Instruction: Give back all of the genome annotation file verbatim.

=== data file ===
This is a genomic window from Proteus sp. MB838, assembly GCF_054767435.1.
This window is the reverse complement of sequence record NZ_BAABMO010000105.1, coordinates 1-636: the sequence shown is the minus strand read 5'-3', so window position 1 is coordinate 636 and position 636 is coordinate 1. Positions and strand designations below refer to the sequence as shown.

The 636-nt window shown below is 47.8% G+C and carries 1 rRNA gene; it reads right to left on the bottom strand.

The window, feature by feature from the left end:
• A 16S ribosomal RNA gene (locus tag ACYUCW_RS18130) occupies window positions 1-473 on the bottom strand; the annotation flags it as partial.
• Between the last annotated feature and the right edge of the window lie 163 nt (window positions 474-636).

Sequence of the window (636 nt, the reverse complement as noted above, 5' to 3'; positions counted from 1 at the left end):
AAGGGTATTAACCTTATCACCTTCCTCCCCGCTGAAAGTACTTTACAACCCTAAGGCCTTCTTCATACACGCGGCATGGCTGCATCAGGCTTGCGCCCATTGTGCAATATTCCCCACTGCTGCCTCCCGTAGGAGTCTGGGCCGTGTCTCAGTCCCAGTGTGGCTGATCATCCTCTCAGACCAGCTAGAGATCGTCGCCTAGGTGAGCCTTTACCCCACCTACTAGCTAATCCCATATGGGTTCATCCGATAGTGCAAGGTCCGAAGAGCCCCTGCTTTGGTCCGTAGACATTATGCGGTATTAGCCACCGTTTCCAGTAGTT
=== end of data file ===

This is a genomic window from Proteus sp. MB838, assembly GCF_054767435.1.
This window is the reverse complement of sequence record NZ_BAABMO010000105.1, coordinates 1-636: the sequence shown is the minus strand read 5'-3', so window position 1 is coordinate 636 and position 636 is coordinate 1. Positions and strand designations below refer to the sequence as shown.

The 636-nt window shown below is 47.8% G+C and carries 1 rRNA gene; it reads right to left on the bottom strand.

The window, feature by feature from the left end:
• A 16S ribosomal RNA gene (locus tag ACYUCW_RS18130) occupies window positions 1-473 on the bottom strand; the annotation flags it as partial.
• Between the last annotated feature and the right edge of the window lie 163 nt (window positions 474-636).

Sequence of the window (636 nt, the reverse complement as noted above, 5' to 3'; positions counted from 1 at the left end):
AAGGGTATTAACCTTATCACCTTCCTCCCCGCTGAAAGTACTTTACAACCCTAAGGCCTTCTTCATACACGCGGCATGGCTGCATCAGGCTTGCGCCCATTGTGCAATATTCCCCACTGCTGCCTCCCGTAGGAGTCTGGGCCGTGTCTCAGTCCCAGTGTGGCTGATCATCCTCTCAGACCAGCTAGAGATCGTCGCCTAGGTGAGCCTTTACCCCACCTACTAGCTAATCCCATATGGGTTCATCCGATAGTGCAAGGTCCGAAGAGCCCCTGCTTTGGTCCGTAGACATTATGCGGTATTAGCCACCGTTTCCAGTAGTT